Your microbes, your health

Science’s editors named “Our Microbes, Our Health” as runner-up for Breakthrough of the Year 2013.

 

This Science Magazine “News” article highlighted some studies on gut microbiota, published in several magazines in 2013. It represented a good collection of some of the most important findings involving microbioma and health. Among the selected topics, we could find studies connecting gut microbiota with malnutrition, cancer or diabetes. In particular, the editors focused attention on several articles that explored (1) the relationship of kidney stones, milk formula tainted with melamine and Klebsiella; (2) how a malnutrition syndrome, called Kwashiorkor, was related to a fewer maturation of microbial composition in malnourished children’s; (3) the microbial influences on immune system function, e.g. helping the immune system to respond to liver cancer; the role of Fusobacterium in stimulating colorectal tumors; or how an increment of Lactobacillus johnsonii in the gut explained the protection against allergies and asthma; and finally (4) the effect in lost weight and insulin control of Akkermansia muciniphila.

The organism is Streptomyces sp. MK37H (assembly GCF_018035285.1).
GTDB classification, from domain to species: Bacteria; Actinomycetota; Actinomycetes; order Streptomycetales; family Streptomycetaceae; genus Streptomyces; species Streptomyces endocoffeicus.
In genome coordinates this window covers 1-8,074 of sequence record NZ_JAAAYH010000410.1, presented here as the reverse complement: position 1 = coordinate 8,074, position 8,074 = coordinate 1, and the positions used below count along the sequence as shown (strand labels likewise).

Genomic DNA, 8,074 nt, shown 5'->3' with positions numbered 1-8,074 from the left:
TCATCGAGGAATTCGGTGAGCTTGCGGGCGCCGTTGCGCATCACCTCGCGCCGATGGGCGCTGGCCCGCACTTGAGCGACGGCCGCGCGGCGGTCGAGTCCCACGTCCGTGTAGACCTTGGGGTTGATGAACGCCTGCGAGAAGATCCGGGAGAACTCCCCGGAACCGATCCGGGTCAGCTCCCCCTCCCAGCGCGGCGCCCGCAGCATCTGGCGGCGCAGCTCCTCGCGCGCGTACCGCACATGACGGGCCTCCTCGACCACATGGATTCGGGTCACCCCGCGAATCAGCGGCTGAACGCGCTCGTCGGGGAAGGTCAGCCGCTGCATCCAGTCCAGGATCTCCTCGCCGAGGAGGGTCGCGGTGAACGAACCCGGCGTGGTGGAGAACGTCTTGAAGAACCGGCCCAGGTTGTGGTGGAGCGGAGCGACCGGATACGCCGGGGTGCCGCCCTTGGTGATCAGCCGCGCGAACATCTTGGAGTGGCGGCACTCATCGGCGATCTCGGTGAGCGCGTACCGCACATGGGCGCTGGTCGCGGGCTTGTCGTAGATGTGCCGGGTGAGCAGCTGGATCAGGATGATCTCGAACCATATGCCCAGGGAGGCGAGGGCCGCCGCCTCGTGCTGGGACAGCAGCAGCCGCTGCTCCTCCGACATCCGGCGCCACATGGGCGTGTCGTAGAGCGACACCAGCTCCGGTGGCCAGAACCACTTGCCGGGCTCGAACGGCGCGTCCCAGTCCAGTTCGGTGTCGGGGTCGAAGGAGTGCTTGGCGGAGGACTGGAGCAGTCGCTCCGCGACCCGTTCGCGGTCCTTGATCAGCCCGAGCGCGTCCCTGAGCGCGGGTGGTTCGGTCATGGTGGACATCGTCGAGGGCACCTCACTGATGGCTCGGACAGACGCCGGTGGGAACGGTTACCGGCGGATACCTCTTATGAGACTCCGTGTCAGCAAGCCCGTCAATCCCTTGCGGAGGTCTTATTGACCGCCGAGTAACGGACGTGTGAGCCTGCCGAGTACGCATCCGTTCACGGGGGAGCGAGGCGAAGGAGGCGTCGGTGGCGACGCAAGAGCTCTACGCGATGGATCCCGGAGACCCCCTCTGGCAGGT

To read the full article “Our Microbes, Our Health”, please visit the link below.

 

(2013) Your Microbes, Your Health Science 342(6165) pp. 1440-1441

doi:10.1126/science.342.6165.1440-b

 

In addition, the editors suggested the following related resources:

 

Vujkovic-Cvijin R et al. (2013) Dysbiosis of the Gut Microbiota Is Associated with HIV Disease Progression and Tryptophan Catabolism Science Translational Medicine 5(193):1 93ra91. doi:10.1126/scitranslmed.3006438.

Rieder F. (2013) The Gut Microbiome in Intestinal Fibrosis: Environmental Protector or Provocateur? Science Translational Medicine 5(190): 190ps10.

doi:10.1126/scitranslmed.3004731

Prentice AM et al. (2013) Microbes and the Malnourished Child Science Translational Medicine 5(180):180fs11. doi:10.1126/scitranslmed.3006212.

Liou AP et al. (2013) Conserved Shifts in the Gut Microbiota Due to Gastric Bypass Reduce Host Weight and Adiposity Science Translational Medicine 5(178): 178ra41. doi: 10.1126/scitranslmed.3005687.

 

GMFH Editing Team
GMFH Editing Team